Building a war chest for a volatile battleJanet Elliott-Austin Bureau
San Antonio Express-News
June 17, 2007
AUSTIN - Fundraising for next year's legislative races officially kicks off today, and the long campaign season carries added importance because of the numerous challenges to House Speaker Tom Craddick.
Additionally, Democrats who backed Craddick could find themselves in trouble with party activists who vote in the primaries, as could Republican legislators who tried to unseat the speaker in the waning days of the legislative session last month.
Craddick starts off the season with a $4.1 million war chest. What isn't clear is whether business interests and lobbyists will back him financially as they have before, or spread some of their money to his challengers.
House Appropriations Chairman Warren Chisum said the speaker's race will be won long before the opening day of the 2009 legislative session when the 150 House members officially chose their leader.
"You win a speaker's race by helping people get elected to office and having a lot of support out there for you," said Chisum, a Pampa Republican who backs Craddick.
All House seats are on the ballot next year, and the uncertainty concerning the speaker could mean a record number of contested primaries. Some incumbents who don't draw challengers or have more money than they need may give some to a fellow candidate.
Five Republicans and two Democrats already have announced they want to be speaker.
Very little money will go into the special accounts that the seven were required to establish because of strict legal restrictions on how that money can be used.
Instead, the big-dollar donations will be directed toward the primary and general elections that will decide who will be in the House to vote for the next speaker in January 2009.
With millions in the bank and the ability to raise more as long as he remains in power, Craddick would appear to have a huge financial edge over those seven representatives. He has the second largest available cash of any state politician, trailing only Attorney General Greg Abbott's $5.6 million, according to filings with the Texas Ethics Commission.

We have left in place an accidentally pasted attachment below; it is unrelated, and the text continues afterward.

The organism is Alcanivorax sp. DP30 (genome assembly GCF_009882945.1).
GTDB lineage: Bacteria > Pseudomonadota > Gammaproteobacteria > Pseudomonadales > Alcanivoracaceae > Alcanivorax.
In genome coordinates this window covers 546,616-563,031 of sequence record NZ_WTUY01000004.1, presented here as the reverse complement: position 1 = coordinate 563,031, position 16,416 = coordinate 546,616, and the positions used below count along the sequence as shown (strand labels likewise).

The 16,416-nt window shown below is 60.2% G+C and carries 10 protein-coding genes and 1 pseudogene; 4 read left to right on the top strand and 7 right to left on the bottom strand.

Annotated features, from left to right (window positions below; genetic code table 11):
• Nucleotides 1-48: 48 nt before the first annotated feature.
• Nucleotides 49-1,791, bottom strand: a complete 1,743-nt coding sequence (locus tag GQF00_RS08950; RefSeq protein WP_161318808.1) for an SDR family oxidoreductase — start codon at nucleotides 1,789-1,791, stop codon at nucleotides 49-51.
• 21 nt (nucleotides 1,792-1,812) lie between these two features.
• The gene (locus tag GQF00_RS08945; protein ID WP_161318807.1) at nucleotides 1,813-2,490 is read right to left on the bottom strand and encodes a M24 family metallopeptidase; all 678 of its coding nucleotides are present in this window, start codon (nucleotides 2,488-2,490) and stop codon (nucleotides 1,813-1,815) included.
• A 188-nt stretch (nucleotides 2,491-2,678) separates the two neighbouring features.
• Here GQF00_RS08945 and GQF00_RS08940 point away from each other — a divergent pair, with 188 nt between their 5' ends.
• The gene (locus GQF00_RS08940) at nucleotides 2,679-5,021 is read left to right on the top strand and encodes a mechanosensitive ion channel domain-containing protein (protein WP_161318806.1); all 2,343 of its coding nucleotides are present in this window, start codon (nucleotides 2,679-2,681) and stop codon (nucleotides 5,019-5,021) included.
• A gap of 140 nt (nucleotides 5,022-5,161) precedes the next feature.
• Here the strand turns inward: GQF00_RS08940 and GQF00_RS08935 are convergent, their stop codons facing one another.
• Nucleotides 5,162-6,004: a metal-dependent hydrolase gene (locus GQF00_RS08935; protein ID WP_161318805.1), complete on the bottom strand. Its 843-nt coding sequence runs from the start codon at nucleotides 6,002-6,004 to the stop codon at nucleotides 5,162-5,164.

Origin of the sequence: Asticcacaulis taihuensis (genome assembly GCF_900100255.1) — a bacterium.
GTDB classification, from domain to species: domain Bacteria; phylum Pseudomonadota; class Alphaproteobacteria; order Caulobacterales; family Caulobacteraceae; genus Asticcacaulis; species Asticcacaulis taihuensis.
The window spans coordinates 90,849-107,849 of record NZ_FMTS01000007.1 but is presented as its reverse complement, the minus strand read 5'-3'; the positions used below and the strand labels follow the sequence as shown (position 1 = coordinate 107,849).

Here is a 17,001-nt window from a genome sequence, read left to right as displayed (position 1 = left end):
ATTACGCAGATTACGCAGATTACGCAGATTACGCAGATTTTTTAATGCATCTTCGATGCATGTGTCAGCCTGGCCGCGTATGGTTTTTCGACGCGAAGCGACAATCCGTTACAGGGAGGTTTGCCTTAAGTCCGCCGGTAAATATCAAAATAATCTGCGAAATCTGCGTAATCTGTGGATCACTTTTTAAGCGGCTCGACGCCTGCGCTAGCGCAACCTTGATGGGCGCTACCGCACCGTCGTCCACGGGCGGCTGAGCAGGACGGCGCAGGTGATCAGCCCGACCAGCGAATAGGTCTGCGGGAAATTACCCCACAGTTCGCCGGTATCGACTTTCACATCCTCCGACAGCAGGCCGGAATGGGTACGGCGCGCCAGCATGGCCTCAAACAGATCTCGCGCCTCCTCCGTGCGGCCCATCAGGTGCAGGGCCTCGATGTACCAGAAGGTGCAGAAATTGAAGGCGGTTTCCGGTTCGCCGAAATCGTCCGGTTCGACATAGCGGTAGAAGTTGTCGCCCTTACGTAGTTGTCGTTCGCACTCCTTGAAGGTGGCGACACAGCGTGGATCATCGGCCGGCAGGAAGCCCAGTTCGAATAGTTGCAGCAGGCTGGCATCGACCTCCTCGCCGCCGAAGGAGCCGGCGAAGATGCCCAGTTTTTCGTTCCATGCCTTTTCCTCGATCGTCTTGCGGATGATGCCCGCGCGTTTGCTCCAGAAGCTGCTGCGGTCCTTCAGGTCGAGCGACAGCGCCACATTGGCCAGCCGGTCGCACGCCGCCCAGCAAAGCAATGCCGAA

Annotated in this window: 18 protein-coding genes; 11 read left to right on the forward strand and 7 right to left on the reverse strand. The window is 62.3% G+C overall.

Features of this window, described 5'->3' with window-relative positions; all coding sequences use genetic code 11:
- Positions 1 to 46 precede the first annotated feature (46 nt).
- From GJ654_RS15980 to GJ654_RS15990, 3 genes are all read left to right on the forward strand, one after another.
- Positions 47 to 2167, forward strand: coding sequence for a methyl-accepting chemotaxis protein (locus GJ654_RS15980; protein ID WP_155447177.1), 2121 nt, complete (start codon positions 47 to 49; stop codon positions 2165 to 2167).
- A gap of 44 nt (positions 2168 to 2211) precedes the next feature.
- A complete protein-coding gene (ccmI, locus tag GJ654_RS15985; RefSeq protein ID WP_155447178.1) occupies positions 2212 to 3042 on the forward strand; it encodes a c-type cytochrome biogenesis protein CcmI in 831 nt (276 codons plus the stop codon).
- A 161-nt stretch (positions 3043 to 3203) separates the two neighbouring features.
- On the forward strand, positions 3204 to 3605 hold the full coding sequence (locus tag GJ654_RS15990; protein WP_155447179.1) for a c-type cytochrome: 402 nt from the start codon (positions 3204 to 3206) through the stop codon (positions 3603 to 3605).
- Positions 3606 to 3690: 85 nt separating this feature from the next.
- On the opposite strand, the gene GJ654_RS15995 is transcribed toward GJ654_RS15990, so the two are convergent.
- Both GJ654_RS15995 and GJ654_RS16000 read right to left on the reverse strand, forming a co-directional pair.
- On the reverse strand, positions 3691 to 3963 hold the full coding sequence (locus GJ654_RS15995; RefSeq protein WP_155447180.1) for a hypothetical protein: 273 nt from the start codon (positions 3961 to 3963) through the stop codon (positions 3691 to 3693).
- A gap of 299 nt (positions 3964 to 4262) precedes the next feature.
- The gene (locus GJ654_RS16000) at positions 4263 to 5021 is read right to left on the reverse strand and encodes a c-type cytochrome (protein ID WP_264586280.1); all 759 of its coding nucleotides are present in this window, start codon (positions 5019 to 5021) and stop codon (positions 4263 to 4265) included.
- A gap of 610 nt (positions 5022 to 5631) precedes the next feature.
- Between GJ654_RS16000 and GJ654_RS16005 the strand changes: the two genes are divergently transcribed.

"In his position he's a magnet for campaign contributions, and he can spend it playing hardball in the political arena on behalf of his candidates or against his enemies," said Craig McDonald, executive director of Texans for Public Justice, a group that analyzes campaign donations.
Craddick, who has represented his Midland district since 1968, likely won't need much of his money to win re-election in the unlikely event he draws an opponent.
That would free him to use the campaign funds to support candidates who are likely to back him as speaker. He also could give money to challengers of lawmakers who oppose him, but since becoming speaker four years ago, Craddick has never used his campaign funds to help unseat an incumbent representative.
"Craddick is in a very difficult position," said Bill Ratliff, a former Republican state senator who now lobbies on education issues. "If he in fact does go after some of those members, then he essentially validates some of the criticism" that he rules the House through intimidation.
Craddick's press secretary, Alexis DeLee, said the speaker would not discuss the expenditure of money or the speaker's race at this time.
But money doesn't make Craddick invincible. It's up to the House members to re-elect him and a growing number say they are tired of Craddick's top-down leadership style.
He survived a challenge at the start of the 2007 legislative session from Rep. Jim Pitts, R-Waxahachie. Pitts again is seeking the speakership.
Two of the state's biggest megadonors, Houston homebuilder Bob Perry and San Antonio businessman Jim Leininger, are likely to play key roles in the GOP primaries.
Craddick has supported the issues of Leininger, a school voucher proponent, and Perry, who favors limits on lawsuits against businesses. Spokesmen for Perry and Leininger declined to discuss the speaker's race but Chisum said he has no doubt they will continue to back Craddick.
"Without Craddick, their agenda doesn't look as good," Chisum said. "I don't think they'll abandon Craddick by any means. In fact, they may just double their effort."